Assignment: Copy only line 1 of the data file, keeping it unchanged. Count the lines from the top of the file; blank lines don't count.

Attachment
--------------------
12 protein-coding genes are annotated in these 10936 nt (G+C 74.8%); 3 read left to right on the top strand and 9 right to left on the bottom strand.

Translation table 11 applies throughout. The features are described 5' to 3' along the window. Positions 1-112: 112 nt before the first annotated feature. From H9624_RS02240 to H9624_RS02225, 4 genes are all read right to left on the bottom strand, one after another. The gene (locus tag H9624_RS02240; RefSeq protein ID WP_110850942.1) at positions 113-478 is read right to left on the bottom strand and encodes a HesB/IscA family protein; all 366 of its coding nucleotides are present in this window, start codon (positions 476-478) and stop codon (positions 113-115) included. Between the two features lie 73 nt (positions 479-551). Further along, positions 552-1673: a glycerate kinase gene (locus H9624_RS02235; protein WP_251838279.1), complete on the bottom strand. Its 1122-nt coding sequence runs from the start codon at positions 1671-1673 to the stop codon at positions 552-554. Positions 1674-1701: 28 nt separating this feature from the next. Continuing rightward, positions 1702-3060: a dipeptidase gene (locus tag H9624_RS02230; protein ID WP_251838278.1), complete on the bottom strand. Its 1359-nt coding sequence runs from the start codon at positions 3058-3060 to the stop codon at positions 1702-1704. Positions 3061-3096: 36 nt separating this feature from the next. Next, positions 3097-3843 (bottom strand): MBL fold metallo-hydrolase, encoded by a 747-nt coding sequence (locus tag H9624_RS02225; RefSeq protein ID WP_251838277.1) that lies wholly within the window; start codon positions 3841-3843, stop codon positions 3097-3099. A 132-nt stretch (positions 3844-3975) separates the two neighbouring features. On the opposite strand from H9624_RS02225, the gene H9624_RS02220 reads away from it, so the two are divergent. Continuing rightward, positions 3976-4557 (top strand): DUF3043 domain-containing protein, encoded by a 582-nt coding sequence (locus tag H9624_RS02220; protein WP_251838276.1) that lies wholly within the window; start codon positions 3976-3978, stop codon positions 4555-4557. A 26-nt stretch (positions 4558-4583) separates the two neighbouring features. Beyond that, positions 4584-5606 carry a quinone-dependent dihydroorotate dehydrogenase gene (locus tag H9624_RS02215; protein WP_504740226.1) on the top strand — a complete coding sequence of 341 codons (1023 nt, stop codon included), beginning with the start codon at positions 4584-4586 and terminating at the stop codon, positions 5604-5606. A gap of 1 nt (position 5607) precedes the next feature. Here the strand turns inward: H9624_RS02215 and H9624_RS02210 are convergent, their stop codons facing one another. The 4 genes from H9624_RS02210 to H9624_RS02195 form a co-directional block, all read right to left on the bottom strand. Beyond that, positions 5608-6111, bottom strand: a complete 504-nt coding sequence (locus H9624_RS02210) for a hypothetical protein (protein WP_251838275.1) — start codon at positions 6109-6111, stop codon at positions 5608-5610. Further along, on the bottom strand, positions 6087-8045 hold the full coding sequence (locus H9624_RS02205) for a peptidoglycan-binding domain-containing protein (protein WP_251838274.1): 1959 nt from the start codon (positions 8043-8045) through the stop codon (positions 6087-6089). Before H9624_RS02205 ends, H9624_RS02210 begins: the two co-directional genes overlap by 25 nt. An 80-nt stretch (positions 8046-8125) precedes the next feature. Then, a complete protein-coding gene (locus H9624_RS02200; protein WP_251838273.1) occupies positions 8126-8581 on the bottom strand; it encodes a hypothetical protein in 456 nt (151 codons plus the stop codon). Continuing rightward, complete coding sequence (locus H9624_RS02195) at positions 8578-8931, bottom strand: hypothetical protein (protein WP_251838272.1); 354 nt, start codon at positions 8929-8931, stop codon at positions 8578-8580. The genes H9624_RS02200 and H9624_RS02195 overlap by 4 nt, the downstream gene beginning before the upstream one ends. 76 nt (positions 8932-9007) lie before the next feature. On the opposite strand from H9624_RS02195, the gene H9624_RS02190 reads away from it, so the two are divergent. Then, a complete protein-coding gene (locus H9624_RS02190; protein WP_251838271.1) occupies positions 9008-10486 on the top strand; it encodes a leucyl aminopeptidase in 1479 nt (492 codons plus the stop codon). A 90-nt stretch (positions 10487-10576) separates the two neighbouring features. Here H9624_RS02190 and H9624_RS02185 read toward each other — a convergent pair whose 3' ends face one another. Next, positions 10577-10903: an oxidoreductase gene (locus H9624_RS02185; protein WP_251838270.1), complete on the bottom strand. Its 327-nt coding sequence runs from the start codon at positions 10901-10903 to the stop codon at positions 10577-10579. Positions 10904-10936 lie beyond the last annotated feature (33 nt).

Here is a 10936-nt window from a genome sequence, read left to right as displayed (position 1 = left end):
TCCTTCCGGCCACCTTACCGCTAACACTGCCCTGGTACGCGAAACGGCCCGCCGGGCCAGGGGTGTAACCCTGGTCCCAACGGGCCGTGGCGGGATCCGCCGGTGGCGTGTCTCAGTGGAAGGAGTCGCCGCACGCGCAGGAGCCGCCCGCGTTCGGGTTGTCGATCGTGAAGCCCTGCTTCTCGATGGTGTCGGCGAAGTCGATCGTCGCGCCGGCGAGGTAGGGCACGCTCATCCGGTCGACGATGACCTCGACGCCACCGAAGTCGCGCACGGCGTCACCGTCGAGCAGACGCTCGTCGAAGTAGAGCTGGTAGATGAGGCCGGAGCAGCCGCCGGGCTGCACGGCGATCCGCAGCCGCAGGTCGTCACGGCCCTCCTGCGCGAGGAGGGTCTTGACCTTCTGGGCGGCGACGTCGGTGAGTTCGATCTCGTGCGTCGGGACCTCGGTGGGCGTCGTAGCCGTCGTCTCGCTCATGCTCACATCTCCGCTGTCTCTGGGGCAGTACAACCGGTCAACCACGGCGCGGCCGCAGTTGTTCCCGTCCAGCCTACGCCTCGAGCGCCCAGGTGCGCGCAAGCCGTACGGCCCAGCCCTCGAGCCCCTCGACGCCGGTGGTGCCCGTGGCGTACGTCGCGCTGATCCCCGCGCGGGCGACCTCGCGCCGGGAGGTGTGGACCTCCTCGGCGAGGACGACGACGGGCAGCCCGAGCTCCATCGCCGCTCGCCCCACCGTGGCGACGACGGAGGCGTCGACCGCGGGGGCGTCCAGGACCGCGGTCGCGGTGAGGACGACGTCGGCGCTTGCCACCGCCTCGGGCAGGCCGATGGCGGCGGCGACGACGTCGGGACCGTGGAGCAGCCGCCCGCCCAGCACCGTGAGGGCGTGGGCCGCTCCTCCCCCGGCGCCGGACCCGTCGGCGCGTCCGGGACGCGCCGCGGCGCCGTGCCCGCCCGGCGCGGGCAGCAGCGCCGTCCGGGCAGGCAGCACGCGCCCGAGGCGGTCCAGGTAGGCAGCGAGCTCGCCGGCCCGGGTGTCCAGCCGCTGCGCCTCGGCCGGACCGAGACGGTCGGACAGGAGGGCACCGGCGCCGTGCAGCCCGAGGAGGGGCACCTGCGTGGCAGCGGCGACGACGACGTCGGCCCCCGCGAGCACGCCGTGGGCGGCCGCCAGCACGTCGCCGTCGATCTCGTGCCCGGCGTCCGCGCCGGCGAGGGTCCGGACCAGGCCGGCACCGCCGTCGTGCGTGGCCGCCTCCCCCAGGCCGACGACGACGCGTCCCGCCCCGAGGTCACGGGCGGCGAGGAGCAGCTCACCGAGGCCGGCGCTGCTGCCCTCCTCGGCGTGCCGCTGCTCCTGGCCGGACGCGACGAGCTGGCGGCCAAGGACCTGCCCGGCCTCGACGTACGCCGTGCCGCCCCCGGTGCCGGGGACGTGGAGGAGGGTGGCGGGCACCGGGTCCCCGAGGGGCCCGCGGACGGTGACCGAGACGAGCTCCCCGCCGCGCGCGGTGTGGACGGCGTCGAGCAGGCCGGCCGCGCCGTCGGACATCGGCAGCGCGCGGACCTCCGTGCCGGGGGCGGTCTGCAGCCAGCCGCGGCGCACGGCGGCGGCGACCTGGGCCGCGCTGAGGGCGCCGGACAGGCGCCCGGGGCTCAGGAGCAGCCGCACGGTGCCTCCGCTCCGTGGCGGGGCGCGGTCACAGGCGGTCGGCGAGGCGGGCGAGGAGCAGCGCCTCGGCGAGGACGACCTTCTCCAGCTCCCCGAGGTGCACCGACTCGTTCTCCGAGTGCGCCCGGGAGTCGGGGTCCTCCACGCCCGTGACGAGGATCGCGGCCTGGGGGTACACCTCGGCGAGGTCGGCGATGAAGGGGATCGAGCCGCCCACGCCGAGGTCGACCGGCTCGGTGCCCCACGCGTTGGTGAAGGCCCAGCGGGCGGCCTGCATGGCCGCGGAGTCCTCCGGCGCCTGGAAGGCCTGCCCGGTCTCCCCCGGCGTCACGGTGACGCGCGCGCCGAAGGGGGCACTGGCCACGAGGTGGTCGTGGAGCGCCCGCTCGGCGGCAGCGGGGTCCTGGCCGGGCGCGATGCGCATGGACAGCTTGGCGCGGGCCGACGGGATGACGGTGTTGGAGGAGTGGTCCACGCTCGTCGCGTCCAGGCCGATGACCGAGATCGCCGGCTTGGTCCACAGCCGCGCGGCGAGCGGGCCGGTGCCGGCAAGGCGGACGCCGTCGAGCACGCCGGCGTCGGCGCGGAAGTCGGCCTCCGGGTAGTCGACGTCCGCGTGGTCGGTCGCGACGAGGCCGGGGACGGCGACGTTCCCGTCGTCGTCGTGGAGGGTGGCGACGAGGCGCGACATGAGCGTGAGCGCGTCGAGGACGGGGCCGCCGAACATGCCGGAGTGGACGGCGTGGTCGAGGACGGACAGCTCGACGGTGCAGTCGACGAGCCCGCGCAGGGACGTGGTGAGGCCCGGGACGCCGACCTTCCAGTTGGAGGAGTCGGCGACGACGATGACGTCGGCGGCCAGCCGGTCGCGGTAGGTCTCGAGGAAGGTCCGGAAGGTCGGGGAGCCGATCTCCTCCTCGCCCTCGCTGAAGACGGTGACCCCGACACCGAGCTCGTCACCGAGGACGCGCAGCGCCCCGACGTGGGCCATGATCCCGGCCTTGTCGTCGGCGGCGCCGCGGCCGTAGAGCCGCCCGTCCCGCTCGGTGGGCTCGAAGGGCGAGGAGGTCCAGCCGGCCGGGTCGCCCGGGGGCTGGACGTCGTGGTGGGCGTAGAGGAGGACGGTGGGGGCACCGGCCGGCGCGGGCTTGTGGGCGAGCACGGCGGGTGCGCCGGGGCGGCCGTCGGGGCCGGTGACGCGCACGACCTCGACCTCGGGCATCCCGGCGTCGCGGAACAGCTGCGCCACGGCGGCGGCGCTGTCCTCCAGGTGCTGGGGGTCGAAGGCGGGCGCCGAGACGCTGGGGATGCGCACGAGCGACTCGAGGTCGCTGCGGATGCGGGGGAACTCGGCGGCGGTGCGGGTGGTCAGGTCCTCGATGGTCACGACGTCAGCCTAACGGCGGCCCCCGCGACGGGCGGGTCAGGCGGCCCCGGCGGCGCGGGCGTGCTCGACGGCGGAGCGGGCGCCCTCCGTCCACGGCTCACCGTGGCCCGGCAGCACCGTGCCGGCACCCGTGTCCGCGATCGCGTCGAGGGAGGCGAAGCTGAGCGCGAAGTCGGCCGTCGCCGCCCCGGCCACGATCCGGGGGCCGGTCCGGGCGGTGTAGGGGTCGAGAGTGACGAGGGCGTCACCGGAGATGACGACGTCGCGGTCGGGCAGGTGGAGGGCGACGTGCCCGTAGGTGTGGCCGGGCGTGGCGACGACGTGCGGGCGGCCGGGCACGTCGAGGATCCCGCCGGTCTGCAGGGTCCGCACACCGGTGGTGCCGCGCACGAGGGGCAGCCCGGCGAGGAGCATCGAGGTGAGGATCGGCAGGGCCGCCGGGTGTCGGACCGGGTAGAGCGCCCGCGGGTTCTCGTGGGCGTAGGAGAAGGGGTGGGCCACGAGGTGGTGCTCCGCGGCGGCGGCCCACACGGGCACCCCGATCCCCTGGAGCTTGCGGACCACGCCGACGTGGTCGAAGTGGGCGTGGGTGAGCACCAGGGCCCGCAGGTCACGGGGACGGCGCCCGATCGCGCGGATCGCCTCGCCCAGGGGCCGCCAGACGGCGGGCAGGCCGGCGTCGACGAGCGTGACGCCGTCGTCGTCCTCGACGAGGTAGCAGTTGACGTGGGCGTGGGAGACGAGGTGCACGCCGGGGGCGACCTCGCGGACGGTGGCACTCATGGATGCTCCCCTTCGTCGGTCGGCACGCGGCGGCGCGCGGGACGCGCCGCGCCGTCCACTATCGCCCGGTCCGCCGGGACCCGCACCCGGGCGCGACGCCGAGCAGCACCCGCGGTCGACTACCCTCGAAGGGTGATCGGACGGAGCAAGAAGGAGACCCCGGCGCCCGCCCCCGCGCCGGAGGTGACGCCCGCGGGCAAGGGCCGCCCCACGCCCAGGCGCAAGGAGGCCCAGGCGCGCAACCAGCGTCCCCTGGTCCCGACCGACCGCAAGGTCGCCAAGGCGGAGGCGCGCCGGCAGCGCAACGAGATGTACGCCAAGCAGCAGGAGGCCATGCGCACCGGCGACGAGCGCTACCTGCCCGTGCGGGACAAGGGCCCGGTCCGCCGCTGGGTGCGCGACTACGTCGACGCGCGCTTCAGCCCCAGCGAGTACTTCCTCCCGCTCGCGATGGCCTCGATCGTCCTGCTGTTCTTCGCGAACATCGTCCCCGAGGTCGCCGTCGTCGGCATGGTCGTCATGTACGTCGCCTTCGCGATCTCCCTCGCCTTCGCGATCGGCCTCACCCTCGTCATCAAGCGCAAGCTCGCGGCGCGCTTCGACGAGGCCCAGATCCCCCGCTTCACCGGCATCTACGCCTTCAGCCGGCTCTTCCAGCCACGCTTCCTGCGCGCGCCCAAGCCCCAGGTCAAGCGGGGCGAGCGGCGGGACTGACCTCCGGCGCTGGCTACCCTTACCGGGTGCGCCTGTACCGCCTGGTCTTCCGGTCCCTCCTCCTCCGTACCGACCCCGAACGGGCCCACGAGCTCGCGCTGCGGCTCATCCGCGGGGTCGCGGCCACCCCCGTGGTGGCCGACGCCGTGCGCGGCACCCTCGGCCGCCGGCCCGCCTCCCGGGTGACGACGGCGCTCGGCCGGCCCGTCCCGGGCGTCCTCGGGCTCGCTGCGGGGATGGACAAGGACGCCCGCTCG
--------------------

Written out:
12 protein-coding genes are annotated in these 10936 nt (G+C 74.8%); 3 read left to right on the top strand and 9 right to left on the bottom strand.